Improving Spelling

Frequently misspelt words

Test your child’s knowledge of some of the most frequently misspelt words.

Necessary

Quiet

Separate

Rhythm

Definitely

Judgment

Business

Occasionally

Recommend

Apparently

Achieve

Particularly

Pursue

Independent

Appropriate

Equipment

Fulfil

Analyse

Believe

Until

Knowledge

Embarrass

Really

Occurrence

Permanent

Technique

Argument

Sentence

Library

Different

Environment

Playwright

Receive

Familiar

Immediately

Questionnaire

Successful

Committed

Accommodate

Ingredient




Key spelling rules

Plurals

> Most plurals (showing there is more than one of something) are made by adding ‘s’ to the end of the word: cat – cats; horse – horses; page – pages. 

> They are never made by adding apostrophes!  So NEVER use cat’s; video’s; taxi’s – (you are actually meaning ‘belonging to the cat/horse/page’).

> Some words have a ‘hissing’ ending, e.g. words that end in s,x,z,sh,ch and ss; for lots of these words you add an ‘es’ to the end: bonus – bonuses; box – boxes; church – churches; whizz – whizzes.  

> If a noun ends in a single ‘f’ we often have to change the ‘f’ to ‘v’ before adding the ‘es’: loaf – loaves; wolf – wolves; shelf – shelves.  There are exceptions to this rule (as with so many things in English!) and these include: chefs, roofs, dwarfs and chiefs. 

> If a word ends consonant + ‘o’ then we usually add an ‘es’ to make the plural: potato – potatoes; volcano – volcanoes; torpedo – torpedoes.  Again there are exceptions that include: piano – pianos; solo – solos.

 

Suffixes

Suffixes are endings that are added to root words and change the meaning of the word (like the ‘s’ or ‘es’ that creates the plural).

> There are vowel suffixes (suffixes that begin with a vowel, including ‘y’) andconsonant suffixes.  Vowel suffixes include ‘ed’ ‘ing’ ‘able’ ‘ible’ ‘er’ ‘y’ ‘en’ ‘iest’ ‘est’ ‘al’

> For short words (usually one syllable) that end in a vowel + consonant then we double the last consonant before adding a vowel suffix: hop-hopped; bat-batty; fit-fitter; win-winning.

>  We do not double the final consonant if the word has two vowels or two finalconsonants: leaf – leafy; fool – foolish; self - selfish

>  We drop the final ‘e’ from a word before adding a vowel suffix: love- loving; taste – tasty; ride – riding; bubble – bubbling; drive – driver; rattle – rattled but keep it before a consonant suffix: taste – tasteful; home – homeless; wholesome - wholesomeness

> Consonant suffixes include ‘ment’ ‘ly’ ‘ty’ ‘ness’ ‘less’ and ‘ful’ (note that ‘ful’ as a suffix is never spelt with two ‘l’s).

> Consonant suffixes are added to words (usually) without the need to change the word at all: open – openness; love – lovely hope – hopeful.

> Sometimes, however, if the word ends in ‘y’, the last letter is swapped with ‘i’ before the consonant suffix is added: plenty – plentiful; merry – merriment.

> If a word ends consonant + ‘y’, change the ‘y’ to ‘i’ before adding any suffix(vowel or consonant) apart from ‘ing’: lady – ladies; party – parties; heavy – heavier; marry – marries.   

> If the word ends with oy, ay or ey then we do not change the final ‘y’ to ‘i’ (and yes there are exceptions to this exception: e.g. paid; said; laid).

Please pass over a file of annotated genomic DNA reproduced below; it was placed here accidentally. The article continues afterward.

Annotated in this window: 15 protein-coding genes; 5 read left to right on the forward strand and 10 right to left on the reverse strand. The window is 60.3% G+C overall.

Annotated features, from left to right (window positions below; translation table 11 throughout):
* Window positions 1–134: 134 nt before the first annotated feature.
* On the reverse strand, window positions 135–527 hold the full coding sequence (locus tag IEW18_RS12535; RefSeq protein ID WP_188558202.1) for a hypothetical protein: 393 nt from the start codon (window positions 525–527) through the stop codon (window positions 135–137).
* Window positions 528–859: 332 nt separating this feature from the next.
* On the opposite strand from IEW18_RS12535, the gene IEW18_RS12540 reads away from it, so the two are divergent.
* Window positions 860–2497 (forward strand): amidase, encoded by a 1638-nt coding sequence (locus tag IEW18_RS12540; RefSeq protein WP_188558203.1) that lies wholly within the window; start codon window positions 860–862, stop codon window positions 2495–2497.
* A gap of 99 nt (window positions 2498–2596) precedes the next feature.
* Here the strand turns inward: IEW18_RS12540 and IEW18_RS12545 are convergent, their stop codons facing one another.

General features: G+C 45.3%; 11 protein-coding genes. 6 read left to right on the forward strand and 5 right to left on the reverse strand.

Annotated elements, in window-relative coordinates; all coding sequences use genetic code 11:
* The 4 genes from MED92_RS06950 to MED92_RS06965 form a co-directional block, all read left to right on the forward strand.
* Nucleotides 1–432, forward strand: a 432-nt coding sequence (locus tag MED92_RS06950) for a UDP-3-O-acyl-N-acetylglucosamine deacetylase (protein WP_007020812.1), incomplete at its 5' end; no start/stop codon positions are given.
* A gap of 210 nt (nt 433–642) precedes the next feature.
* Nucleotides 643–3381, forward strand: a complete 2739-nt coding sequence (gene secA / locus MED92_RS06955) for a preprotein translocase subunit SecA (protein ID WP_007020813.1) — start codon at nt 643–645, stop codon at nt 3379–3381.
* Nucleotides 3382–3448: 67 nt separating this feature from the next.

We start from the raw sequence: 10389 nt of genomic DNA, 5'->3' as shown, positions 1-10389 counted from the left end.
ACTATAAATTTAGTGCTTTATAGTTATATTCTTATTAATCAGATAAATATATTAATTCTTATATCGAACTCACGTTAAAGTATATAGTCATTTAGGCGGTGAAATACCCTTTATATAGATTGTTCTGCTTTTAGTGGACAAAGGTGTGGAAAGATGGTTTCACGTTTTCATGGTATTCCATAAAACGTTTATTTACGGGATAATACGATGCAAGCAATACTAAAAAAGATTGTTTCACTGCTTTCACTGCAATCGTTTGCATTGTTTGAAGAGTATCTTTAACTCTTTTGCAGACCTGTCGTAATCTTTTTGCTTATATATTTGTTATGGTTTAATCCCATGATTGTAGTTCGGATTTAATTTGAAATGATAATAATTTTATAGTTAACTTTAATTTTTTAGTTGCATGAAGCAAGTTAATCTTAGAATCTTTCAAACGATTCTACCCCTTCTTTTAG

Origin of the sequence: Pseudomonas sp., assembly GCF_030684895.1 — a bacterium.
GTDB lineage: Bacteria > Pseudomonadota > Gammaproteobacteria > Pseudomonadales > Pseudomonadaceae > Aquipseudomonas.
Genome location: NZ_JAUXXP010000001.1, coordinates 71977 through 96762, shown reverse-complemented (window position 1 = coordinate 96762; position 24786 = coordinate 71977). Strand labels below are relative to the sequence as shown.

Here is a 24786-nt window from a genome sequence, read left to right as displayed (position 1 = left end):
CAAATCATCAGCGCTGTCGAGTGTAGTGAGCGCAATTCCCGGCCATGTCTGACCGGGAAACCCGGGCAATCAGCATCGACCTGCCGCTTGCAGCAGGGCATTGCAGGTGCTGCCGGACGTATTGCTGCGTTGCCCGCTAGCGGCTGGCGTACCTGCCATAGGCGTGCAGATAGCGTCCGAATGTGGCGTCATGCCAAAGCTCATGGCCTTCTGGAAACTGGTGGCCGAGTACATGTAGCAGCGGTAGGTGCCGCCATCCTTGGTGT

Prefixes

A prefix goes before a root word and changes the meaning.  Prefixes include: ‘al’ ‘un’ ‘in’ ‘dis’ ‘en’ ‘under’ ‘over’ ‘meta’ ‘proto’ ‘re’ ‘pre’ ‘im’ ‘de’

 > Prefixes never change the spelling of the root word: necessary – unnecessary; satisfaction – dissatisfaction. If the prefix ends with a vowel and the root word starts with a vowel, a hyphen is sometimes added: exist – pre-exist; employ – re-employ.

> ‘Al’ is a prefix that sometimes is misspelt ‘all’ – the prefix only has one ‘l’: already; altogether; although; always.

 

Focusing on homophones

Homophones (words that sound the same but can be spelt in different ways and have different meanings) are common in English, in fact there are over 400 of them.   Most people know the difference when asked but written work can be littered with errors.  Examiners can be sympathetic about an ambitious word that is misspelt but homophones make up some of our simplest words and we really need to get them right.

Their/they’re/there

Too/to/two

Hear/here

Whether/weather

Aloud/allowed

Buy/by/bye

Know/no

Past/passed

Lead/led

Right/write/rite

Wait/weight

Practice/practise

Stationery/-ary

You’re/your

It’s/its

Whose/who’s

Principle/principal

Where/wear

Knew/new

Are/our

 

Examples in usage:

 The dog is over there.

The two dogs wagged their tails.

She had told them to wait where they were.

Practising spellings is useful. 

He hated piano practice. 

Yikes!  It’s a bull – and it’s flaring its nostrils at me!

Our school is great and the pupils are fantastic too.

It is important to know the principles of learning. 

She knew her new hairstyle would not be allowed.

They’re allowed to wear non-school uniform today.

The principal led the school in the celebrations.

The new train was stationary.

You can buy your stationery to write on here.

Say it aloud and hear your mistakes; make it right.

The weather forecast tells us whether it will be nice weather tomorrow.

 

Tips for improving and learning spellings

 > Learn patterns and rules
> Keep a glossary of your own frequently misspelt words then learn them using the LOOK COVER WRITE CHECK method
> Read as much good fiction and non-fiction as you can
> Put the subtitles on when watching a film/programme (but avoid putting them on for live shows – the mistakes made by the auto-scribers are funny but not necessarily helpful)
> Learn a word a day
> Make up rhymes/mnemonics to remember spelling (‘i’ before ‘e’ except after ‘c’; one cuff and two sleeves in necessary)
> Practise spellings regularly – and use them in context (i.e. make up sentences with them in)
> Find a spelling partner and test one another daily